This story is produced in partnership with PaxEx.Aero - The Business of Passenger Experience
SkyTeam lost its largest mainland China airline this week. China Southern announced it will quit the alliance in 2019. The non-renewal of the membership contract will see the carrier transition out of its alliance relationships in the coming year. This is not a hard stop of relations; rather, the changes are likely to roll out over time. It is also not a surprise.
SkyTeam’s presence in mainland China is significant. While the one airline, one route policy historically helped prevent overlap on international services the overall density of SkyTeam services in the country remains significant. This lowers the value of the alliance as a competitive advantage for airline members. The shift is also supported by foreign partnerships and investments. SkyTeam partner Delta Air Lines chose to focus its resources on developing a stronger relationship with China Eastern. That relationship evolved in 2017 to see Delta and China Eastern join with Air France/KLM and Virgin Atlantic in mutual investments. American Airlines, a oneworld member, holds a financial stake in China Southern. It was simply a matter of time.
Based on the needs of the Company’s development strategy and to better align with the new trend of cooperation model in the global aviation industry, the Company decided not to renew its SkyTeam Membership Agreement from 1 January 2019 and will complete the transition arrangements in 2019. During the transition period, the Company will work closely with SkyTeam on a cooperative process to ensure a sound transition for customers and partners. The Company will explore the possibilities to establish new partnerships with advanced airlines around the world, promote bilateral and multilateral cooperation and provide quality services to passengers around the world.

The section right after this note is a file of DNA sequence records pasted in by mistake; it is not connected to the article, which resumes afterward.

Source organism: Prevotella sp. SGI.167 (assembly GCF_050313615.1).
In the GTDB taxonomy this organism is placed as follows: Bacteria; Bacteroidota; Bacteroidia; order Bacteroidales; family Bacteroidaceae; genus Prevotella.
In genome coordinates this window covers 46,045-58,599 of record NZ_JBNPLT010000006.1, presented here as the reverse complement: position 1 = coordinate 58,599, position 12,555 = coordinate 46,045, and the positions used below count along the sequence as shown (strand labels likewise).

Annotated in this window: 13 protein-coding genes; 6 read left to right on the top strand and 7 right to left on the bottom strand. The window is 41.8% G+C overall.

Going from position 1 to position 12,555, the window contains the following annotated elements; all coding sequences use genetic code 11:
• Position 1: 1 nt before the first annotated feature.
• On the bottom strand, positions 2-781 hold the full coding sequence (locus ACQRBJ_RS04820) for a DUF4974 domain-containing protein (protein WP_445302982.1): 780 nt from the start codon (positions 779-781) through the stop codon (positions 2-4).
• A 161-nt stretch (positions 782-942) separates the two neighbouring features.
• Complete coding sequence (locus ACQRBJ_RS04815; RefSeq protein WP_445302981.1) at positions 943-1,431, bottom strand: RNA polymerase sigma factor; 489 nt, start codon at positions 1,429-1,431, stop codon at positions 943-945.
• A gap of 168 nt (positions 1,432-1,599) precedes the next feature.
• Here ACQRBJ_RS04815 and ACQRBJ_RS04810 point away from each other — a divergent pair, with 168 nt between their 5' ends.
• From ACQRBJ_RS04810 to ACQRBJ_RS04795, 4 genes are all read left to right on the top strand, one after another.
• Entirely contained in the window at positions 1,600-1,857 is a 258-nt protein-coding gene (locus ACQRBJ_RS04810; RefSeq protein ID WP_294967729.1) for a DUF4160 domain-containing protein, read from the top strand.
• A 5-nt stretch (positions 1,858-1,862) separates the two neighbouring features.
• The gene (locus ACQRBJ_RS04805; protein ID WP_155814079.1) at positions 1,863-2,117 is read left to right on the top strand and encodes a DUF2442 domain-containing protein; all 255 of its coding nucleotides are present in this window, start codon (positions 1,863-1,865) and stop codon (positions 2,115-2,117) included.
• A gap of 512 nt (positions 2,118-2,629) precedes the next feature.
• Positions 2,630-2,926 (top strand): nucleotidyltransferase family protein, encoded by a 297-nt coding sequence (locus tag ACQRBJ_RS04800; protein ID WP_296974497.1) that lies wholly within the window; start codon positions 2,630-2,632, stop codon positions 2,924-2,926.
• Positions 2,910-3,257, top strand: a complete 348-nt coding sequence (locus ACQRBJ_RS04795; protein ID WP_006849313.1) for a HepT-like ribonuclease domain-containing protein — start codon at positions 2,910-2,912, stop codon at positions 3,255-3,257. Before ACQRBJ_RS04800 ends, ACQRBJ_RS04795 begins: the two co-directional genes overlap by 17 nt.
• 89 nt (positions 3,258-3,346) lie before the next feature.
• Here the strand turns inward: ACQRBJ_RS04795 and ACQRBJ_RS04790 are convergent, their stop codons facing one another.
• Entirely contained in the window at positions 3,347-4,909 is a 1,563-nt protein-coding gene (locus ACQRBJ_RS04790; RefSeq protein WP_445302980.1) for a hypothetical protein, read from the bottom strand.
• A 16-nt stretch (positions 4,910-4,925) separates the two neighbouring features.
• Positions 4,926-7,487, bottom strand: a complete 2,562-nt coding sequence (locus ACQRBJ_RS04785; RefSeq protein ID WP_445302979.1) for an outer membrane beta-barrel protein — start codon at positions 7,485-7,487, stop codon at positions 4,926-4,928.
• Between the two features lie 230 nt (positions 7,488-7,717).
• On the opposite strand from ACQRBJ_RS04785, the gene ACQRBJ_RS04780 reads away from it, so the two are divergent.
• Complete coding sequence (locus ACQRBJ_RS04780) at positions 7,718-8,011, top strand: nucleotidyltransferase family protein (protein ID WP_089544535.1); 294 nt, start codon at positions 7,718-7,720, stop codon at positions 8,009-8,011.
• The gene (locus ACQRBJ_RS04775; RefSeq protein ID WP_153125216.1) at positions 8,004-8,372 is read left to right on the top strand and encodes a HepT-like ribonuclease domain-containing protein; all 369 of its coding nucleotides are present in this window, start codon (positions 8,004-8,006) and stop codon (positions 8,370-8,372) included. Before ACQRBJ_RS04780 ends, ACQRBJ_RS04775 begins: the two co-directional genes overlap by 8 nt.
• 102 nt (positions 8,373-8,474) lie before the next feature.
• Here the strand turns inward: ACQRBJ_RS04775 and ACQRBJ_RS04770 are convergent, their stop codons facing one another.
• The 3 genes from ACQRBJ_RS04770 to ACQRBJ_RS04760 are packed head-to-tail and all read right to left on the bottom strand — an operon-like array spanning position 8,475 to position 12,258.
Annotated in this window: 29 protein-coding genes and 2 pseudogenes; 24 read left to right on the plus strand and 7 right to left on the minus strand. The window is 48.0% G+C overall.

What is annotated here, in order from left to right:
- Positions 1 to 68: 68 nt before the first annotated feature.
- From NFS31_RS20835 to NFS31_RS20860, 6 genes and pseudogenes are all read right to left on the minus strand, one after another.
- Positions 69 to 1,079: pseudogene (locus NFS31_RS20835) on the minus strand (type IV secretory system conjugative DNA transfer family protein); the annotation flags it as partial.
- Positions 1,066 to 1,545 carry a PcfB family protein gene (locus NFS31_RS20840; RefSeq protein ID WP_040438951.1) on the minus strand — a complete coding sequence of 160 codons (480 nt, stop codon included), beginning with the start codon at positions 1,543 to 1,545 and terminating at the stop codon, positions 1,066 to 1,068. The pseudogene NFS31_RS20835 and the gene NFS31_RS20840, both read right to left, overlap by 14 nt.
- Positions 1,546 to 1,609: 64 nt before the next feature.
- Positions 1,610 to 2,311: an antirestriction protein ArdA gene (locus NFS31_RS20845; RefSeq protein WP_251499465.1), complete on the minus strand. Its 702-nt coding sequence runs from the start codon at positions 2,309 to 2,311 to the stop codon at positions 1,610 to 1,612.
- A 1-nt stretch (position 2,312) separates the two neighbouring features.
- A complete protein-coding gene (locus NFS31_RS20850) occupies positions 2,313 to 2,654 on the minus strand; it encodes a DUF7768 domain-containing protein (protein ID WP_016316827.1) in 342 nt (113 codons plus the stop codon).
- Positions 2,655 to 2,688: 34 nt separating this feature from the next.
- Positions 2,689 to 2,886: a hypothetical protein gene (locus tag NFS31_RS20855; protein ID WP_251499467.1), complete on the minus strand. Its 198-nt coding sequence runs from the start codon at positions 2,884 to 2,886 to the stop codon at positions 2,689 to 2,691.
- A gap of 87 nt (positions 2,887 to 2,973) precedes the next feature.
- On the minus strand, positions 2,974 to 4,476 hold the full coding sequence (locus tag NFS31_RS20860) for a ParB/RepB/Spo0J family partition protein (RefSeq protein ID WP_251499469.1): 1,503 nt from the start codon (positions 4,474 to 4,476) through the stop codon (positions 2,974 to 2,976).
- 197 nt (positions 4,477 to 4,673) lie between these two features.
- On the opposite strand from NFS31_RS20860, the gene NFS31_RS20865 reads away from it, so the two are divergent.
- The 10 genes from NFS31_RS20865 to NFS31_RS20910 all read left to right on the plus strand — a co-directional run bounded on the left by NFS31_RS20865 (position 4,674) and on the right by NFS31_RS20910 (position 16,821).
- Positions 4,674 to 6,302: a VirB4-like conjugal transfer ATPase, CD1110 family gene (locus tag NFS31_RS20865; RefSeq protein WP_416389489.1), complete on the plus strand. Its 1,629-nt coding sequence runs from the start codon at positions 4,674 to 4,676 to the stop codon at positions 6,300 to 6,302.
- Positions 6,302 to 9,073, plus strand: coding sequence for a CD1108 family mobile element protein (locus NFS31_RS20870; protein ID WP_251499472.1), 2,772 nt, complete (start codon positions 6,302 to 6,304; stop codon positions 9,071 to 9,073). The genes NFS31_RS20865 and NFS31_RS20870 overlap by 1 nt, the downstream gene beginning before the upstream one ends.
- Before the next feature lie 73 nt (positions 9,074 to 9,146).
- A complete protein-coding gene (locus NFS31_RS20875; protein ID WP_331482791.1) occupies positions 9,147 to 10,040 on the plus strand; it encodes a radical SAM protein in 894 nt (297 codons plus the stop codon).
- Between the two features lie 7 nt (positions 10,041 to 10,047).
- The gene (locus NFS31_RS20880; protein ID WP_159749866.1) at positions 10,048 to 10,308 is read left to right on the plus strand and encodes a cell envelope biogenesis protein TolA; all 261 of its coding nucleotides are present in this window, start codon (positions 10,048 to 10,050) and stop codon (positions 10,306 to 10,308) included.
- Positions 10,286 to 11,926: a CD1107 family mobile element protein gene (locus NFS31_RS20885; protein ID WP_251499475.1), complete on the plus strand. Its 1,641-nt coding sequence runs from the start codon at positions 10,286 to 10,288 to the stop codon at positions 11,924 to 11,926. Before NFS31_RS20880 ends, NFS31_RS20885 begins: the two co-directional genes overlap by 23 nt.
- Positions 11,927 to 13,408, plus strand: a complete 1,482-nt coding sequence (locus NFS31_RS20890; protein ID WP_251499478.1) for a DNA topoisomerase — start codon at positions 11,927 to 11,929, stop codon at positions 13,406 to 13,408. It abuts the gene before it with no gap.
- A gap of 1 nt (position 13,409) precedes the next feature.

The carrier’s statement announcing the decision highlights a shift in airline cooperation models. Joint ventures supplanted alliance membership as the driving force behind many of the strongest cooperative efforts. Indeed, China Southern does not believe the alliance relationship brings it material value at all. The filing made with financial regulators claims that “the commercial decision mentioned above will not have any material impact on the business operations of the company.” That’s a harsh assessment given the theoretical value alliances bring to the market.
The joint ventures span the globe, where permitted by national regulators. Joint venture operations between US and Chinese carriers are not permitted by authorities, but other countries are more permissive. China Southern participates in a JV with Air France/KLM, for example, and was rumored to be considering a similar arrangement with IAG’s British Airways. Swapping partners between China and Europe will shift some passenger patterns but the China Eastern situation protects the SkyTeam members somewhat and would be a boon for many oneworld passengers, even if China Southern does not join that alliance.
End of the alliances?
Is the declaration by a top 10 global airline that alliance membership is not compelling a death knell for the three groups? That is an unlikely result of this action. Full ascension into the oneworld alliance may not be in the cards for China Southern owing to Cathay Pacific‘s general opposition to mainland China members. But a similar value proposition can likely be established with smaller, bilateral agreements. That works because of China Southern’s size. The carrier is large enough to build the necessary systems and partnerships to fill in gaps and establish deals. For smaller airlines the alliances still deliver better interline passenger flows and infrastructure support than can be developed independently at a reasonable cost.
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